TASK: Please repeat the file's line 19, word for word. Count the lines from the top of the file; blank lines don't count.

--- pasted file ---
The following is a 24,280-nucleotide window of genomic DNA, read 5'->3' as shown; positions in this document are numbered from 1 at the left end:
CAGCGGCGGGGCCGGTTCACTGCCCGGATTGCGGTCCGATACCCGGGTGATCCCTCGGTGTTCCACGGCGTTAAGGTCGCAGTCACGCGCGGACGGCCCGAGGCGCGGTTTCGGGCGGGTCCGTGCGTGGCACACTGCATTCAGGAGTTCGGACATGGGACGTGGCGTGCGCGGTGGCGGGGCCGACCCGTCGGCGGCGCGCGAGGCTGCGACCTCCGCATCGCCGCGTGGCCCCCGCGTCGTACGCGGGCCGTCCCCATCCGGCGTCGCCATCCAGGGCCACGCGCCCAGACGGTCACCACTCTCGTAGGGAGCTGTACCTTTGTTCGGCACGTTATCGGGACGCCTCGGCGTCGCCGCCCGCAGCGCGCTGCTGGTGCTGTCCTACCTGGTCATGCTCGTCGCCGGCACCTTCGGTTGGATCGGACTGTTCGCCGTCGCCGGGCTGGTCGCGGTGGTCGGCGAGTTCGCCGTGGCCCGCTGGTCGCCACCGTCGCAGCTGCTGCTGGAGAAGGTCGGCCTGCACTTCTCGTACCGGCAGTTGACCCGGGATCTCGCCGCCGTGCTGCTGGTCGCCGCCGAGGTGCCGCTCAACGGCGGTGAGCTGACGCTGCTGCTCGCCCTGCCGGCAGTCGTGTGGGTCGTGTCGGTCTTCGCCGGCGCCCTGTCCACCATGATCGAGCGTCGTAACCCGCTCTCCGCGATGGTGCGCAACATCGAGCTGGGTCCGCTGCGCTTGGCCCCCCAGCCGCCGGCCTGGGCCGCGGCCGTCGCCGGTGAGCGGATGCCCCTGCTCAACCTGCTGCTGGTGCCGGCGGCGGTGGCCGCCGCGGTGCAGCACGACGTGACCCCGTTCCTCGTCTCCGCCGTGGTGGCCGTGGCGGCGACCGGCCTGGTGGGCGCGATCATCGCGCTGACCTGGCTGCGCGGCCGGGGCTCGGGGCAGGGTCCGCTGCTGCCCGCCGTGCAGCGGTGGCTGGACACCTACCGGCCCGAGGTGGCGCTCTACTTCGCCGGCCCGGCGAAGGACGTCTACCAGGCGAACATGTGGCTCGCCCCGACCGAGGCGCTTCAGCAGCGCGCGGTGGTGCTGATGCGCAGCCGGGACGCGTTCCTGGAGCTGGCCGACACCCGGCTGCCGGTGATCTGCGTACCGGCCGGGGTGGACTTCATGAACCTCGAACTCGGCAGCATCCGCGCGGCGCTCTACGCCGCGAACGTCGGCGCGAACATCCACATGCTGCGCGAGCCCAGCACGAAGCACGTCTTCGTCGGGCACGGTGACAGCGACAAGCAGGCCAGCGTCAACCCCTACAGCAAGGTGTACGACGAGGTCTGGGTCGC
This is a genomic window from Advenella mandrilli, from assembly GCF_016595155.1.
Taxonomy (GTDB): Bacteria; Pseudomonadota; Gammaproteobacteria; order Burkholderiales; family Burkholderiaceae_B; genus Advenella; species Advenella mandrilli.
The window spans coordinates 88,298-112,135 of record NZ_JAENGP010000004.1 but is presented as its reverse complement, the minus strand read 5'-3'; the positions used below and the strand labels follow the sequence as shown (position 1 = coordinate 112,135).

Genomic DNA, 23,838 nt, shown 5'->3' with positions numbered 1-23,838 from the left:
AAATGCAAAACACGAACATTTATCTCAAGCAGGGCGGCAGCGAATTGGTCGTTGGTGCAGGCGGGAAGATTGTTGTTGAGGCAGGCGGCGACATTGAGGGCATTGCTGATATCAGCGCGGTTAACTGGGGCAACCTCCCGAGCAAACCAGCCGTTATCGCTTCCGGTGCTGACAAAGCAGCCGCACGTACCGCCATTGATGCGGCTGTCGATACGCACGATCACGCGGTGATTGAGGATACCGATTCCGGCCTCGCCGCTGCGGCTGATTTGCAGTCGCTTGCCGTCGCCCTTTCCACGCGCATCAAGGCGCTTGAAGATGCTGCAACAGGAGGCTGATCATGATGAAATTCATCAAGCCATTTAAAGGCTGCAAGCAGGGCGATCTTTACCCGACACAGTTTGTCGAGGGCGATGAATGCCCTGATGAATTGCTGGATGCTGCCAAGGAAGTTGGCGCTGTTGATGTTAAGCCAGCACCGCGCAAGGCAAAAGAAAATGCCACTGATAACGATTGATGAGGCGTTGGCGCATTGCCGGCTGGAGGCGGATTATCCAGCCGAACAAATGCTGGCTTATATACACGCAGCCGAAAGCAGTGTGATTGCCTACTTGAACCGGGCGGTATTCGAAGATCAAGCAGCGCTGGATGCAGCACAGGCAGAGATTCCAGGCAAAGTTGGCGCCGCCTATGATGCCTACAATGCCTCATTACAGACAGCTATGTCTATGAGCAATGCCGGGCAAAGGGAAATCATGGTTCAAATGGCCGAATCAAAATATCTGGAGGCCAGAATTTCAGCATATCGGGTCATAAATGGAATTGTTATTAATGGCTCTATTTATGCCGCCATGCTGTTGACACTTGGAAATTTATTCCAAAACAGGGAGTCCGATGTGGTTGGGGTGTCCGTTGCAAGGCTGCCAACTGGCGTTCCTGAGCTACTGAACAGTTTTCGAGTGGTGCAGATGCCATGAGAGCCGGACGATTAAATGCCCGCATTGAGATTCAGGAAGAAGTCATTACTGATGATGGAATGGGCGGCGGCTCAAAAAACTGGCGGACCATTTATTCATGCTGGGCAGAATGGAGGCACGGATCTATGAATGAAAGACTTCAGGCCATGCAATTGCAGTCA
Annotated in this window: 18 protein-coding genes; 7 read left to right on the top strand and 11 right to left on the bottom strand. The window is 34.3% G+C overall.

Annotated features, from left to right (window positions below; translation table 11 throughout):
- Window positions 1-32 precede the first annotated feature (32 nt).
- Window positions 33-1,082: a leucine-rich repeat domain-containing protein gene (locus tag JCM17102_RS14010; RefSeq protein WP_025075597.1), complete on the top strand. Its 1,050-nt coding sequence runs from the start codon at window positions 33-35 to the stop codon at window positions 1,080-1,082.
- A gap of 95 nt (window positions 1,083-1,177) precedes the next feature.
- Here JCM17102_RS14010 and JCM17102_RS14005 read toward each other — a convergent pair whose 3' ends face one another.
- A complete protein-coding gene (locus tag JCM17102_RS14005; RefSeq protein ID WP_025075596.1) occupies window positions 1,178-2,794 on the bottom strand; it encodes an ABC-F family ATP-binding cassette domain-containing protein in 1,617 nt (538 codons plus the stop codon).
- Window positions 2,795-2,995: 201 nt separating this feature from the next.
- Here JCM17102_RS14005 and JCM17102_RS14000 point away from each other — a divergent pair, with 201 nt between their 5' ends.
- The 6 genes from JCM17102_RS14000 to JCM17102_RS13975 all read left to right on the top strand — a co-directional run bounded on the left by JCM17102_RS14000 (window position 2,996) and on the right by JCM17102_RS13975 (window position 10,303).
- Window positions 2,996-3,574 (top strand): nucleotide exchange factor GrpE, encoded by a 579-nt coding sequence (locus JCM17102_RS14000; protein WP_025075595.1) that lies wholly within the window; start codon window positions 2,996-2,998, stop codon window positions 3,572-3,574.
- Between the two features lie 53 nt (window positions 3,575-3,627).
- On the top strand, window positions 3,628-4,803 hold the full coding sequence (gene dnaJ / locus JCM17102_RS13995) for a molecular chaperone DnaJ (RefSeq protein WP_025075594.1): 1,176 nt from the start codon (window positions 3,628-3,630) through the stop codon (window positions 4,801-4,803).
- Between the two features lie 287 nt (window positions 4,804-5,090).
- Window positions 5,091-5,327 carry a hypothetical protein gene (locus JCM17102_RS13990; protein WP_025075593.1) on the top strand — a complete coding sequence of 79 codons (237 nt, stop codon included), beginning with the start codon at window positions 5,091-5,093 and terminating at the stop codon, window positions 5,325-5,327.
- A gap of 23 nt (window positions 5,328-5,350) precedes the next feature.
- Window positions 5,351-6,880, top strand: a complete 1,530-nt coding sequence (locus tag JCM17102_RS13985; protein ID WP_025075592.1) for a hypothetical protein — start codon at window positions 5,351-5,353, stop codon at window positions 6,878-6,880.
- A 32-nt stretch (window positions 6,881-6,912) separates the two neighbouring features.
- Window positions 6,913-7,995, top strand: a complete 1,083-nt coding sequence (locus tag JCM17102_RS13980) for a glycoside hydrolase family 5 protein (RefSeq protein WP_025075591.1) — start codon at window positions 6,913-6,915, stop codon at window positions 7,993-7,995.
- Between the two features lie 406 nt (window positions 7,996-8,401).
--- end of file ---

- Between the two features lie 53 nt (window positions 3,575-3,627).